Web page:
A child on a man’s shoulders asks: “Why are people who are not tall on horses?”

The pinnacle of the track is the placing judges’ booth, which hangs over the finish line, with windows that provide a bird’s-eye view. Three men greeted me — Marshall Cassidy, a former announcer with a rich voice, Stephen Foster, the head clocker and official timer, and Ralph Theroux Jr., a former jockey agent who grew up with horse racing. They are responsible for the order of finish, judging photo finishes, and providing information on the race to the stewards. The stewards deem it official, but the judges make it official.

They can figure out dead heats. Their hardest day was some years back, when all the jockeys and horses were outfitted in pink silks to fight breast cancer. They have the best seat in the house.

Theroux described their job as a “three-man ballet that takes up three minutes.” The red light outside their booth starts blinking, announcing to jockeys that the race is imminent. When the bell rang, I saw them dance. Retired placing judge Sentell “Sonny” Taylor Jr. comes in, keeping watch over the video monitors. Theroux and Cassidy have their binoculars up. They have their own language: “Three, four, eight, two. Two and eight on the bottom. Eight and two on the bottom. One in the red coat is coming, go! Three, eight, one, four. Good, that’s all. He’s getting wobbles but he’ll make it. Three, one, eight, and a photo finish.” I follow the men to the computer station where they photograph the horses at the finish line, a result that’s “accurate up to three tenths of a decimal point,” according to Theroux. “Anything less than half a length, you go to the photo.” In the photo, the horses, four and five, are clear, and everything else behind them is a blur. “Four beat five by a nose,” Theroux announced.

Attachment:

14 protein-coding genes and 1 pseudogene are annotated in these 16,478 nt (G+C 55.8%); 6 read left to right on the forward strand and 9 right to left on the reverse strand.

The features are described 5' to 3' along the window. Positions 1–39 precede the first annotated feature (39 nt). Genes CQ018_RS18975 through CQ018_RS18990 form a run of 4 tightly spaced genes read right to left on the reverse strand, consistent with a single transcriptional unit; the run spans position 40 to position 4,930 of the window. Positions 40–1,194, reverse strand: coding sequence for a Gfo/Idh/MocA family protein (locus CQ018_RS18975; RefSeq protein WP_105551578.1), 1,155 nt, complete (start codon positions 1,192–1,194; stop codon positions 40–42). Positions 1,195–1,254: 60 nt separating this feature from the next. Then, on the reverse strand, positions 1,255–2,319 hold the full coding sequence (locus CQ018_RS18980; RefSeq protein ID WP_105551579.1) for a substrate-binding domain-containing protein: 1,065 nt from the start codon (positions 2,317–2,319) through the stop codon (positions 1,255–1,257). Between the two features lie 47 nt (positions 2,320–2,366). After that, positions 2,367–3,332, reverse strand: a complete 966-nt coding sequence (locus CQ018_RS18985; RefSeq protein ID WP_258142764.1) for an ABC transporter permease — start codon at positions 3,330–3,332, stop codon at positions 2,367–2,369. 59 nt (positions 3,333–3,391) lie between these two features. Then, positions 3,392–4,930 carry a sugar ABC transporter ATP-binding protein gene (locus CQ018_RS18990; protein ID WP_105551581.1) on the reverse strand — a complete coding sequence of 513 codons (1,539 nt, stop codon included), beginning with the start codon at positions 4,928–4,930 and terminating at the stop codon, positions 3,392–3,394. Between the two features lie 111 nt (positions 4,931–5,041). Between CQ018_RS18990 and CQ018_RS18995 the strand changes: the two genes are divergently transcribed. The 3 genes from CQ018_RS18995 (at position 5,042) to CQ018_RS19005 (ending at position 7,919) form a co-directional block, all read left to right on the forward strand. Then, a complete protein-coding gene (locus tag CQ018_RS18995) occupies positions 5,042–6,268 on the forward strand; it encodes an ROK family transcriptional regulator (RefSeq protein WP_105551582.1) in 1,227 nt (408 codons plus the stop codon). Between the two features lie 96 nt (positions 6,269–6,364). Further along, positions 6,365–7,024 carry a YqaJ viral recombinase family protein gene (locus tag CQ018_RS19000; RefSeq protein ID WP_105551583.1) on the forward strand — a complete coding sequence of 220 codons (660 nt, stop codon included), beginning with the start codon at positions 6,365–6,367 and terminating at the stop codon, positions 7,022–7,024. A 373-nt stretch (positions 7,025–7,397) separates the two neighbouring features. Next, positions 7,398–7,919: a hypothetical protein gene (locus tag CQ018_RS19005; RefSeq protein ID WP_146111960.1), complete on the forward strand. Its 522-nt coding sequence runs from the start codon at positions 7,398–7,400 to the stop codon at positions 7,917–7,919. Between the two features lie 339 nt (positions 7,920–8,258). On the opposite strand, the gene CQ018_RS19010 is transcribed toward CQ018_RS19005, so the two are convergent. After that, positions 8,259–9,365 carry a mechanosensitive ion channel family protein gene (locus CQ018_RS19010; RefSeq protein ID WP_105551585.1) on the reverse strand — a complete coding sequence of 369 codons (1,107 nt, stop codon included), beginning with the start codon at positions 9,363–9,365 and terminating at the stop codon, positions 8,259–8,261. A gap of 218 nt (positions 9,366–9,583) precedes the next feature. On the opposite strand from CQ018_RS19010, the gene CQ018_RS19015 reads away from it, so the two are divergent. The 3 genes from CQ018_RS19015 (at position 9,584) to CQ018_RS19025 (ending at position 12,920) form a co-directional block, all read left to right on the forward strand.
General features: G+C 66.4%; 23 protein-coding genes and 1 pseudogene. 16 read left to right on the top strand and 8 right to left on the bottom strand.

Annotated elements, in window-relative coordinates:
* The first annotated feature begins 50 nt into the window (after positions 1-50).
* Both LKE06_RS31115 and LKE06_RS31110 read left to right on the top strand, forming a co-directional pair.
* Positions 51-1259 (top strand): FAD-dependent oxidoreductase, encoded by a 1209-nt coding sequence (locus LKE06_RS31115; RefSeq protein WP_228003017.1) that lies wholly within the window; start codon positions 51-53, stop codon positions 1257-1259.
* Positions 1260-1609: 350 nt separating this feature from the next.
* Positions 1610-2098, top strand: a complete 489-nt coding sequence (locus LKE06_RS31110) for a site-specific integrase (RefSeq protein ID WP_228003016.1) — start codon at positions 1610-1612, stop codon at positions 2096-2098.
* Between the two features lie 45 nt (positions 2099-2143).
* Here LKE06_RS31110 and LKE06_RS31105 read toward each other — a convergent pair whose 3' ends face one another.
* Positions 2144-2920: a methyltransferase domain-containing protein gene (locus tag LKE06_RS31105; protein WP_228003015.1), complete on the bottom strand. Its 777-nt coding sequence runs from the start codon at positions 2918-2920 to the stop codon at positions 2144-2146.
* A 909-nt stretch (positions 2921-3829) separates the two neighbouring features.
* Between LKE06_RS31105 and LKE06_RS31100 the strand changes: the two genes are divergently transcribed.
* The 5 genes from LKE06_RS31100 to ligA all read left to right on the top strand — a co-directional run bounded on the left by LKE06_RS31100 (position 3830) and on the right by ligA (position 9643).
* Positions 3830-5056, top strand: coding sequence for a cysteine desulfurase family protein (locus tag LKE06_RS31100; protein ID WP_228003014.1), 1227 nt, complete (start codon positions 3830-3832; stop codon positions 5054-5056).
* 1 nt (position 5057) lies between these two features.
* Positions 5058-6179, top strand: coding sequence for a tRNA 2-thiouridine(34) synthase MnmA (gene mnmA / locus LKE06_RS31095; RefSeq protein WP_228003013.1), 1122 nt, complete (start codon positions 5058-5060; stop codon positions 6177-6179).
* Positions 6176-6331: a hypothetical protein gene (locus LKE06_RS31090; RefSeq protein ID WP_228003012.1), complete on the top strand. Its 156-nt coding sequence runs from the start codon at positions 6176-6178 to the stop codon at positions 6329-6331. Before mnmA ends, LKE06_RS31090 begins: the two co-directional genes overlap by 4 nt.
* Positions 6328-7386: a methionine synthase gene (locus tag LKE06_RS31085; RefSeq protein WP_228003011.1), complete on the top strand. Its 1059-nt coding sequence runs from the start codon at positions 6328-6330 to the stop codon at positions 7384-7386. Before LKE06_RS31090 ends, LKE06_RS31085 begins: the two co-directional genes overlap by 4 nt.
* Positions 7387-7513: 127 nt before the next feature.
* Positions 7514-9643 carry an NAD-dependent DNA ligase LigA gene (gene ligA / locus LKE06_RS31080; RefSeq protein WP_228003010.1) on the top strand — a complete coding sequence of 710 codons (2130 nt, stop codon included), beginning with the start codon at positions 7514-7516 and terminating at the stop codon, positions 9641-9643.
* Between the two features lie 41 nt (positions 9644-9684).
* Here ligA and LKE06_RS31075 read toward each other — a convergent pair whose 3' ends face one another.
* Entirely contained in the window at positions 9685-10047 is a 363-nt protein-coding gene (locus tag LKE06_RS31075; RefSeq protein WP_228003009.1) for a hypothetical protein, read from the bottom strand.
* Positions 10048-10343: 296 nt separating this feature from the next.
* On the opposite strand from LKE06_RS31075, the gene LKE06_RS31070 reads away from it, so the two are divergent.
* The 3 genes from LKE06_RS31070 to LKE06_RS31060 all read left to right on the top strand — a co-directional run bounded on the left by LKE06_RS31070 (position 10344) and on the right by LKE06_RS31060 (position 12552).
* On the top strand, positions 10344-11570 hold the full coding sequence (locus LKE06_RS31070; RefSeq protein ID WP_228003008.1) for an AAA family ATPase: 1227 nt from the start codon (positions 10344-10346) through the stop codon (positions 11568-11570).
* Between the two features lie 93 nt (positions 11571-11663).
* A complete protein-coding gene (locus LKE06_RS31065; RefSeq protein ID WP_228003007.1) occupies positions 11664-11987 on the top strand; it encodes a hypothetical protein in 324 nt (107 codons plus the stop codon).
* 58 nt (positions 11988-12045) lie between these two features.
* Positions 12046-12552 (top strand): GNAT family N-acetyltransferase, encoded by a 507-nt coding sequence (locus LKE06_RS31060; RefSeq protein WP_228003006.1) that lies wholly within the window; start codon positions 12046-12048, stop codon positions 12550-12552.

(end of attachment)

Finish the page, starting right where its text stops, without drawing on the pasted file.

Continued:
I take in the last race of the day surrounded by race-goers who paid $3 to spend the day at the track. There was a thrill to being in the mix of a crowd like that. We have a grand view of the horses and jockeys kicking up mud. Every half hour or so, there will be a few magic minutes, when athletes — jockey and horse — vie for position in a race, and a crowd of people — drunks, children, tourists, gamblers — will cheer, loud and lusty, without any distractions.

Elisabeth Donnelly is a writer in upstate New York. Follow her on Twitter at @heydonnelly.